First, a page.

Japan outlaws flying drone aircraft while under the influence of alcohol
YOKOTA AIR BASE, Japan — It will soon be illegal to fly drones while under the influence of alcohol in Japan, something that was already prohibited on U.S. military facilities, according to American and Japanese officials.
The ban will come into force by the end of September as part of a June 19 revision to Japan’s Civil Aeronautics Law, officials from the Ministry of Land, Infrastructure, Transport and Tourism said last week.
“It is necessary to tighten operational rules on unmanned aircraft to prevent accidents and quickly respond when accidents happen as unmanned aircraft have grown in popularity,” the ministry said in a news release.
The new rules, which apply to drones weighing more than 7 ounces, don’t affect American personnel operating drones on military bases, Japanese officials said.
However, Federal Aviation Administration rules that ban drinking and droning apply to flights over the bases, said Kaori Matsukasa, a spokeswoman for Yokota’s 374th Airlift Wing.
Japan’s new rules don’t set a blood alcohol limit for drone operators but state that those flying them improperly when intoxicated face up to a year in prison with hard labor or a fine of up to about $2,800.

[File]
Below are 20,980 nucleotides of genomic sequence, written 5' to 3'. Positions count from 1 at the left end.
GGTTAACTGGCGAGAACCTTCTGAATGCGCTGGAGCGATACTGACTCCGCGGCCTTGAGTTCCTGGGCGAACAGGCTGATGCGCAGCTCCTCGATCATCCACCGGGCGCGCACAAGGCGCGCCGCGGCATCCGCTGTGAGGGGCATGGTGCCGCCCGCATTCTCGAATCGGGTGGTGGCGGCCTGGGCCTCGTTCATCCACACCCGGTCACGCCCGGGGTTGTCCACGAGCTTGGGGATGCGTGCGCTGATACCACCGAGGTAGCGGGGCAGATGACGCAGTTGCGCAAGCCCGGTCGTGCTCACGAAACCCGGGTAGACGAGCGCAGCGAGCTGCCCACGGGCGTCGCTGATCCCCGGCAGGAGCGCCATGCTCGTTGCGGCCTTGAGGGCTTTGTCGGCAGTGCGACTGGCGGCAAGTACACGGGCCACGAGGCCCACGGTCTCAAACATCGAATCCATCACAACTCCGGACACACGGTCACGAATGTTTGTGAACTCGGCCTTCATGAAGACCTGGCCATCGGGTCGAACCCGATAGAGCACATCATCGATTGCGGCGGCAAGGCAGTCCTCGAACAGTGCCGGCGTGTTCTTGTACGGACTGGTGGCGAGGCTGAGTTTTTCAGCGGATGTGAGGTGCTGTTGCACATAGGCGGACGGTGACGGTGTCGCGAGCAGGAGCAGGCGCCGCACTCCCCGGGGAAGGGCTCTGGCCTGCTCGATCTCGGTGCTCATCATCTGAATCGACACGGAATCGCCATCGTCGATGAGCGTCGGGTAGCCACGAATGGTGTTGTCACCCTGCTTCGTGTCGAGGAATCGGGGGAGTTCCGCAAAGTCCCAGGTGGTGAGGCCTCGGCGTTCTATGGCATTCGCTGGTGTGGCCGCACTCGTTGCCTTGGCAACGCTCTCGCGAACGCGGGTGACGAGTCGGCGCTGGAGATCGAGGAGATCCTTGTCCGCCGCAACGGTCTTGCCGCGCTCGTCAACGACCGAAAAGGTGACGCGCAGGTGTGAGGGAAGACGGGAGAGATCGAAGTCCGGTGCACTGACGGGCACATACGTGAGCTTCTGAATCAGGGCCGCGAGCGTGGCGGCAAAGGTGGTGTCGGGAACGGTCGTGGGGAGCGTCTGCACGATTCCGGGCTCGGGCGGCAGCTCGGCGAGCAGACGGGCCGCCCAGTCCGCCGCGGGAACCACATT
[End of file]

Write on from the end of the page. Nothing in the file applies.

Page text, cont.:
The revision also bans dangerous operation of drones such as plunging aircraft above crowds and making loud noises. It requires that operators prevent drones crashing into other aircraft and that they perform safety checks before flying them; and it establishes an accident investigation process.
In May, Japan enacted a law that banned remotely piloted aircraft from flying over or within 300 meters — just under 1,000 feet — of U.S. or Japanese military bases.
Unauthorized drones had buzzed American military facilities in Japan 70 times in 2018, a spokesman for U.S. Force Japan said in March.
“The unauthorized flight of small, unmanned aircraft systems over military bases and airfields in Japan poses a considerable risk to the safety and security of the people who live and work on those installations, as well as the local communities around these installations,” Air Force Col. John Hutcheson said at the time.